Wild Edible Plants Quiz
Test your knowledge of wild edible berries, roots and leaves
These quizzes will test your knowledge of wild edible plants by allowing you to identify a photograph of each plant, as well as giving you the chance to specify which parts of each plant are edible, and which are not.
Have fun, but be careful: there may be a few non-edible or even poisonous plants tossed in here, just to keep you on your toes!
I hope you enjoy these quizzes, and perhaps even learn something in the process!
All photos taken by the author, unless otherwise noted
Why learn about wild edible plants?
There is such a bounty of fresh, nutritious food--greens, berries, seeds and even starchy, filling roots all around us for the taking, if we will only go to a bit of trouble to learn which are good to eat, and when and how to harvest them. These wild resources helped to sustain our ancestors, and can do the same for us, both now when they can supplement expensive produce bought from the market or grocery store, and later if we find ourselves in a situation where such luxuries may not be available.
The study and use of wild foods is both a fun, rewarding hobby that gives us an opportunity to spend more time in contact with the wonders of nature and a serious pursuit which can add a beneficial variety of nutrients to our diets.
While there are literally hundreds of tasty and beneficial plants out there to discover, many less savory and even poisonous ones exist right alongside them, so one must not, of course, ever consume a plant which has not been positively identified as edible, so now is the time to start your journey in learning to know and identify wild edible plants!
Spring beauty (Claytonia virginica) is a relative of the also-edible purslane, and is widely distributed throughout the continental US, appearing in the mountains of Colorado, on Oklahoma prairies, and in various places along the East Coast, to name a few areas of its range.
All parts of the plant are edible and tasty, the succulent leaves and stems providing a tasty snack when hiking, but the most valuable food source coming from their enlarged, starchy corms that resemble new potatoes in appearance, flavor and nutrition. They can be eaten raw, but are best boiled first for a few minutes.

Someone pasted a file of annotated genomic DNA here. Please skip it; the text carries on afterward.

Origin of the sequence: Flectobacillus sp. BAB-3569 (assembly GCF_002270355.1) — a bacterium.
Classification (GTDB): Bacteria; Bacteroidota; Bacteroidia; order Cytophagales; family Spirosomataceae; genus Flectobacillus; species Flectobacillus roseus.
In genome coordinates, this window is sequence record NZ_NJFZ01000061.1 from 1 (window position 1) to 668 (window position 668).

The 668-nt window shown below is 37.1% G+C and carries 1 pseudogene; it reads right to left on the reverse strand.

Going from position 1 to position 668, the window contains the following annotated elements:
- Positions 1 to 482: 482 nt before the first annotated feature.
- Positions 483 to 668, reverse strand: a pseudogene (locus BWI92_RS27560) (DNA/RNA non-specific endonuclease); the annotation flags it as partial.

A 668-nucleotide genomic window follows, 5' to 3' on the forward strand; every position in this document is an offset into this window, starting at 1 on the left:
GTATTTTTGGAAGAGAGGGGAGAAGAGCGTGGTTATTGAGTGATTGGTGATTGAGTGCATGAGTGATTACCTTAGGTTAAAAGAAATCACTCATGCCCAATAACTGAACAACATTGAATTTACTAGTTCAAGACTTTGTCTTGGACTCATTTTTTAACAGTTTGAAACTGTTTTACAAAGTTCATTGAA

Arrowleaf balsaroot (Balsamorhiza sagittata) is widely distributed across the foothills and high, arid mesas of the American west, growing in some places nearly up to treeline and subsisting well on minimal water.
Its roots, which release a strong pine or balsam smell when broken, are edible and quite nutritious if first steamed or otherwise cooked to convert the inulin sugar they contain into the more digestible fructose.
The seeds of this plant are also edible, resembling tiny sunflower seeds.
Wild edible plants books - Learn to identify wild foods in your area!
Avalanche lilies (Erythronium grandiflorum) are also known as glacier lilies, and have large, starchy roots that were harvested in great quantity by the Blackfoot, Flathead and other tribes, and slowly roasted in pits to convert their poorly digestible sugars (mostly inulin) to fructose, before drying for the winter.
These dried roots, often eaten cooked up into a soup with dried serviceberries, deer fat and spring beauty corms, were an important winter food source, as well as a valuable trade item. While these beautiful alpine wildflowers cover wide swaths of meadow in some areas, they are fairly rare in others, so care should be taken not to harvest too heavily in places where they may be more sparse.
Fireweed (Epilobium angustifolium) is a common sight in the high mountains and on the subarctic tundra alike, its uniquely colorful blooms adding some spice to otherwise drab landscapes. The plant does especially well on areas which have recently been burned in wildfires, and is often one of the first to return.
Young shoots can be peeled and eaten much like asparagus, blooms are edible and the leaves are good both added to soups and made into a tea. Roots, also, can be eaten, and are sweetest when harvested in the spring.
This plant's seeds produce a fuzzy down similar to that of dandelions, and this can, somewhat ironically, be used as tinder for starting fires.
Never, ever eat any part of a wild plant unless it is one you have positively identified.
(Avalanche lily roots, spring beauty roots--just like little potatoes!)
While the best way to learn these plants is to find someone in your area who already has the knowledge and can personally take you out and teach you what you need to know, this information can be learned from careful study of a variety of different edible plants books, as well. The study and collection of wild edible plants can be a fun and rewarding hobby and a way to spend more time out in nature as well as adding valuable and renewable nutrient sources to your diet!